Adventure Crossing Presents Revised General Development Plan

Vito Cardinale, the president and CEO of Vito Cardinale Enterprises, at right holding microphone testified before the Jackson Zoning Board of Adjustment concerning the Adventure Crossings USA application. Cardinale’s attorney Sal Alfieri is seen at far left while his professional planner Ian Borden is seated behind him in the audience during the meeting. (Photo by Bob Vosseller)

  JACKSON – A revised version of the $500 million Adventure Crossing Sports complex proposal was approved by members of the Zoning Board of Adjustment during its recent reorganization meeting.

  That application saw opposition last year by a township-based citizens group called Jackson Neighbors Unite (JNU) and a court challenge by residents on Anderson Road. JNU members, the project’s applicant, Vito Cardinale, president and CEO of Vito Cardinale Enterprises and his attorney Sal Alfieri and professional planner Ian Borden were present during the meeting.

  Borden discussed the project’s new General Development Plan (GDP) which was based on the concessions of the lawsuit. Members of JNU had posted on their Facebook page that Adventure Crossings would compromise the quality of life in the township and surrounding communities because it had been proposed to include 500 residential apartments, 90 of which being affordable housing, 40-plus structures including a 50’ high air dome and proposed multi-tier golf/bar with large nets in a residential area and structures that would be four stories high or higher.

  The group also noted that “more development without proper consideration for Jackson and the surrounding town would mean increased traffic and congestion on Anderson Road, Route 537, Route 571/526 and surrounding areas.”

  A JNU flier that appears on its Facebook page states that the township has no plans to fix Anderson Road and the Route 537 intersection and adds that the proposed project would increase noise and light pollution. They were also concerned about the environmental impact of runoff and destruction of green space. It also stated concern over a potential decrease in home values and that it would require more municipal services which would mean more money from taxpayers.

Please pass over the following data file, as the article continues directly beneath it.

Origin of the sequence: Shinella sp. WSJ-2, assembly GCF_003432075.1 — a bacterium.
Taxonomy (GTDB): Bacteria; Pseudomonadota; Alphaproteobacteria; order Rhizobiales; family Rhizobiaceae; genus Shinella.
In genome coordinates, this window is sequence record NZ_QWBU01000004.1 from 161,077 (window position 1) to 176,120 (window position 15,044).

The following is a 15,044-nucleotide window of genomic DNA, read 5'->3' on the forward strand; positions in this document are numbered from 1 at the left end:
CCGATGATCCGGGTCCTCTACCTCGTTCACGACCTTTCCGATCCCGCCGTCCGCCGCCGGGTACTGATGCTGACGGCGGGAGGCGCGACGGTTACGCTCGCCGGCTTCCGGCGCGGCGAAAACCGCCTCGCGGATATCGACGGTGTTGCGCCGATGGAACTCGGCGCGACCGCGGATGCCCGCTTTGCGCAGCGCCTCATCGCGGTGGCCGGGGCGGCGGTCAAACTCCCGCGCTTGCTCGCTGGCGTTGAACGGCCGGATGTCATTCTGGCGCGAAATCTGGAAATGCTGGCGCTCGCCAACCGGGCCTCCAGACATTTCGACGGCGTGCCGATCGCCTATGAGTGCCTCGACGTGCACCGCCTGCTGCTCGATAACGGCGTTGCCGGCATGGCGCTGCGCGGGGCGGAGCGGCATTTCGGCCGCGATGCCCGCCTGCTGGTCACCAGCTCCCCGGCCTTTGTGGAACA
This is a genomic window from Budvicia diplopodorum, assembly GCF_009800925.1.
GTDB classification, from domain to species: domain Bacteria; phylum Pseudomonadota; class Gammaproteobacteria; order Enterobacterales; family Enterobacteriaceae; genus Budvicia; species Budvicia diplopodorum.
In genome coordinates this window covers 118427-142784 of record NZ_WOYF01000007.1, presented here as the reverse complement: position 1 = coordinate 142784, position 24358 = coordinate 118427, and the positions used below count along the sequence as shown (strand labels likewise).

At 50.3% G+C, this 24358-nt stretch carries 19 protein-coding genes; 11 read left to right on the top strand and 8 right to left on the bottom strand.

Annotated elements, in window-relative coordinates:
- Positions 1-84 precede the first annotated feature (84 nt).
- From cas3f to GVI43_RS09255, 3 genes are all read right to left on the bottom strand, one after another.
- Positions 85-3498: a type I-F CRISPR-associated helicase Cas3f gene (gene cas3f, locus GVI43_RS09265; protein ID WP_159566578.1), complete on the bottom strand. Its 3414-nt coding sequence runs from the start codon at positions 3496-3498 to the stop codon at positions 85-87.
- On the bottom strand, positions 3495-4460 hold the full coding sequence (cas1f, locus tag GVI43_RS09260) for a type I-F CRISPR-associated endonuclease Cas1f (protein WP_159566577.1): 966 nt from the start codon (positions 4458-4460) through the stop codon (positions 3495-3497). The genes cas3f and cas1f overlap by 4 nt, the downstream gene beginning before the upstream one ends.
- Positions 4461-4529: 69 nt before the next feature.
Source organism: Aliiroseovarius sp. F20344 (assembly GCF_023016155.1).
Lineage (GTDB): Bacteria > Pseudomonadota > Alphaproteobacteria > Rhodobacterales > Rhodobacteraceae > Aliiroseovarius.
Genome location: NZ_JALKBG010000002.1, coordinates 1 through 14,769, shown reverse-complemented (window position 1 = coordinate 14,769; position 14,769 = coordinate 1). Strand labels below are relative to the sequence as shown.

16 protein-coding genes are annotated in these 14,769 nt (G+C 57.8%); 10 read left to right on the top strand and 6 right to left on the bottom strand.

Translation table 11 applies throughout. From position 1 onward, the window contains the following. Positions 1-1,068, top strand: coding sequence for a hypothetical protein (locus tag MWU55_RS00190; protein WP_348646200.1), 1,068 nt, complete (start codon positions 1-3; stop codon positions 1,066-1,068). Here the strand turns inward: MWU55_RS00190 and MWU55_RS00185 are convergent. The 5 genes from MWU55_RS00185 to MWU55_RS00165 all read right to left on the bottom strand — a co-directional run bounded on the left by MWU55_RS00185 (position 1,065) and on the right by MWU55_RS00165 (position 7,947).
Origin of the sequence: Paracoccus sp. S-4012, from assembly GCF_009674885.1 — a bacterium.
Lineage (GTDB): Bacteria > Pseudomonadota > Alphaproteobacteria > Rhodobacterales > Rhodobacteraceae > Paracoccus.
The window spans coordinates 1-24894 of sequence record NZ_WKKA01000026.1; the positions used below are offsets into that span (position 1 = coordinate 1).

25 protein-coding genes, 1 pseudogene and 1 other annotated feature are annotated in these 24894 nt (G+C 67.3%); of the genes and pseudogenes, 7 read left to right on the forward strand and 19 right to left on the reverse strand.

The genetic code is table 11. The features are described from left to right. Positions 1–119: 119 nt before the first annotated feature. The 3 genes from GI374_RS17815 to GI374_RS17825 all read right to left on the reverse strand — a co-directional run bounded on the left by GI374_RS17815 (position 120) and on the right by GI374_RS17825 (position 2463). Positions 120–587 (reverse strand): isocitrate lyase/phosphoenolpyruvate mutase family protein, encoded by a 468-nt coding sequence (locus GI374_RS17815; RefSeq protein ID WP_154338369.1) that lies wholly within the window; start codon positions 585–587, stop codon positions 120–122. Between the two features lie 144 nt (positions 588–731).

Cardinale Enterprises drafted renderings of what the finished project might look like. (Drawing courtesy Cardinale Enterprises)
Cardinale Enterprises drafted renderings of what the finished project might look like. (Drawing courtesy Cardinale Enterprises)

  Adventure Sports & Entertainment LLC proposed the plan two years ago and received preliminary approvals last year. Adventure Sports & Entertainment was formed to build and operate a state-of-the-art indoor facility at 567 Monmouth Road adjacent to the Six Flags Great Adventure Park, accessible from I-95 with close proximity to the NJ Turnpike and the Garden State Parkway.

  Cardinale said last year that his vision was to deliver a sports entertainment experience, unparalleled in the northeast corridor. The facility would include a Sports Bubble built within or connected to a traditional building that allows for a dramatic mezzanine and first floor viewing of the “bubble.”